The first (Dollar General) and third (Dollar Tree) largest dollar stores in America are competing to takeover the second (Family Dollar) largest dollar store. Family Dollar faces the risk of a hostile takeover by Dollar General after rejecting its second takeover offer. Dollar General’s latest offer is at $9.1 billion or $80 a share, while Dollar Tree’s offer stands at $8.5 billion or $74.5 a share. After two failed attempts, Dollar General is taking its offer directly to shareholders hoping that they will reject Dollar Tree’s offer in favor of Dollar General. The offer to shareholders, however, will only be honored by Dollar General if Family Dollar signs off with their approval.
There is one significant reason why Family Dollar hasn’t voted in favor of Dollar General’s $9.1 billion offer, which trumps Dollar Tree’s $8.5 billion offer. That reason is the risk of antitrust regulatory scrutiny; according to Family Dollar, there is a high chance that a deal with Dollar General won’t be approved by regulators. The concerns come as Family Dollar and Dollar General are the two largest dollar stores in America, their prices are both similarly under ten dollars, and many of their stores are in the same vicinity. On the other hand, Dollar Tree is the third largest dollar store, offers most products at under a dollar, and doesn’t have as much store overlap. It is clear that a merger between Family Dollar and Dollar Tree has a higher chance at obtaining approval than a deal with Dollar General does. Some will argue that a Family Dollar and Dollar General merger would simply allow the company to compete with Walmart, Target, and convenience stores – thereby, not breaking antitrust laws. A Family Dollar and Dollar Tree merger, however, would simply create stronger competition for Dollar General.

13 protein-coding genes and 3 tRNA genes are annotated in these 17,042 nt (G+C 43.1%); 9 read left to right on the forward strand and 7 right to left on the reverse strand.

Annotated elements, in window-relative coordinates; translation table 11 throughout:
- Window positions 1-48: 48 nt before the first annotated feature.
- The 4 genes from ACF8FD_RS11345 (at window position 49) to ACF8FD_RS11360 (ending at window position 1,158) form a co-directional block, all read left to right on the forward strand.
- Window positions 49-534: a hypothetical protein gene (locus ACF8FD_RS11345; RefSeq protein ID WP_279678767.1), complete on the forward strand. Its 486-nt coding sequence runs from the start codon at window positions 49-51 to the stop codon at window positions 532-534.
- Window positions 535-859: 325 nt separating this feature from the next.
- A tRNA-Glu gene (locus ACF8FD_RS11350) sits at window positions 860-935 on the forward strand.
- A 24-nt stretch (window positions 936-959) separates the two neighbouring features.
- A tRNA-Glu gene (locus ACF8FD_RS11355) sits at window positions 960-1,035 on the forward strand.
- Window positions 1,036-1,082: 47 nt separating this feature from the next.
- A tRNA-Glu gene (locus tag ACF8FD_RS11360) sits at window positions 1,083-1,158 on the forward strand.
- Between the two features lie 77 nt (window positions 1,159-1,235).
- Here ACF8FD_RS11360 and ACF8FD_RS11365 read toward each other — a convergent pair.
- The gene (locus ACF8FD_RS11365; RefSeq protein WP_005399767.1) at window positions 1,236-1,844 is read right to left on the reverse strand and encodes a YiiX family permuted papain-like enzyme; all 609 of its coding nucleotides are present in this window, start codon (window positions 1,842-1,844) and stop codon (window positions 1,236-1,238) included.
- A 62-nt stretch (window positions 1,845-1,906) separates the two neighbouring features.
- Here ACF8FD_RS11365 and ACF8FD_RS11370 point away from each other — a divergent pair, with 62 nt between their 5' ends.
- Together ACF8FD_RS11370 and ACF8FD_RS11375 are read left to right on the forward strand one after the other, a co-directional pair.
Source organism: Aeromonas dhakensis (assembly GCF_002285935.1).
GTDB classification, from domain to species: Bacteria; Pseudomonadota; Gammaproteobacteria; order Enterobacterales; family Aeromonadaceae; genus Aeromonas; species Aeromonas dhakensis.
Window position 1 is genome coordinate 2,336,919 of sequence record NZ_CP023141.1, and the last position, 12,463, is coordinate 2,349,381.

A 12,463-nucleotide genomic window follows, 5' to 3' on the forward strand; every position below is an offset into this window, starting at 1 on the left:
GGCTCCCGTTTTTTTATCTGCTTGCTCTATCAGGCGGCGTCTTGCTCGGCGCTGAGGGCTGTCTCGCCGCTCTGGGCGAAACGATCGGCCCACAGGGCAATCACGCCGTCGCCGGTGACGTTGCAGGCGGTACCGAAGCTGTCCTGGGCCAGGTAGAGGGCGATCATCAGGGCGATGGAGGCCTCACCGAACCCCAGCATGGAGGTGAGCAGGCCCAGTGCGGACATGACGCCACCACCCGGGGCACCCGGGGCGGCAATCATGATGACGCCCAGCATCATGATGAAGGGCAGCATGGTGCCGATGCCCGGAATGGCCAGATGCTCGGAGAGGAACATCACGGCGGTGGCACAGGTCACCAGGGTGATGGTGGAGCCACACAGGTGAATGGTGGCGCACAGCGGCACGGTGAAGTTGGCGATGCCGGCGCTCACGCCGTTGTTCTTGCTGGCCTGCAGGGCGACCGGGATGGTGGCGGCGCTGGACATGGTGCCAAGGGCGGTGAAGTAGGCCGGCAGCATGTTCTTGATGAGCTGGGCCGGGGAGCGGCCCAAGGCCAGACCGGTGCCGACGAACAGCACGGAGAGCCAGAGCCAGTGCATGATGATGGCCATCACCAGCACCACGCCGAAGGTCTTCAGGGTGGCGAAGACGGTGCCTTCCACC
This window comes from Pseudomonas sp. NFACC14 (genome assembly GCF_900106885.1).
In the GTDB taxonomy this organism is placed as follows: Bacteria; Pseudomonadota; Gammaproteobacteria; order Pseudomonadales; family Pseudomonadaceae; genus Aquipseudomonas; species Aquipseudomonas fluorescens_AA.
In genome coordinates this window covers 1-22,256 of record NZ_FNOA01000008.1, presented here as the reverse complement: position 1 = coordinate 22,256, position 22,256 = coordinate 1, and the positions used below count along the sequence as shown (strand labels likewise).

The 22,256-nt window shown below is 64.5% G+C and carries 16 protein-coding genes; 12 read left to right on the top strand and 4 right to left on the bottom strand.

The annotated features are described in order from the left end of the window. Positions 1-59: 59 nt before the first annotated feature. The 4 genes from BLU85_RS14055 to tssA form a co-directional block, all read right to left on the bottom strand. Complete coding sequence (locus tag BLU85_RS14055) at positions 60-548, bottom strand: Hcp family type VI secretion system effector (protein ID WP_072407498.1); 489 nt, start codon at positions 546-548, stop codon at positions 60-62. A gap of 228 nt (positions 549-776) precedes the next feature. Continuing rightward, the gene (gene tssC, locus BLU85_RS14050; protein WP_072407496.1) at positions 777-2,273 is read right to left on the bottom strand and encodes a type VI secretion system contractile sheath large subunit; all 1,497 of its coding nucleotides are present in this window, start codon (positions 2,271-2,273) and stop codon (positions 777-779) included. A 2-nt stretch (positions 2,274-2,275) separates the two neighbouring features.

To put Family Dollar’s concerns to ease, both Dollar General and Dollar Tree have offered significant concessions – some of which haven’t been very convincing by Dollar General. Dollar General’s latest offer promises to divest up to 1,500 stores to obtain regulatory approval, and a $500 reserve break fee if the deal isn’t approved. On the other hand, Dollar Tree has promised to divest up to an unlimited number of stores and to do anything necessary to get regulatory approval.
Looking forward, a takeover by Dollar General will need shareholders approval, Family Dollar’s support, and antitrust regulators’ permission. Dollar Tree currently has the upper-hand as it has already established a takeover agreement with Family Dollar and is likely to obtain regulatory approval.
By: Jacob Kalatizadeh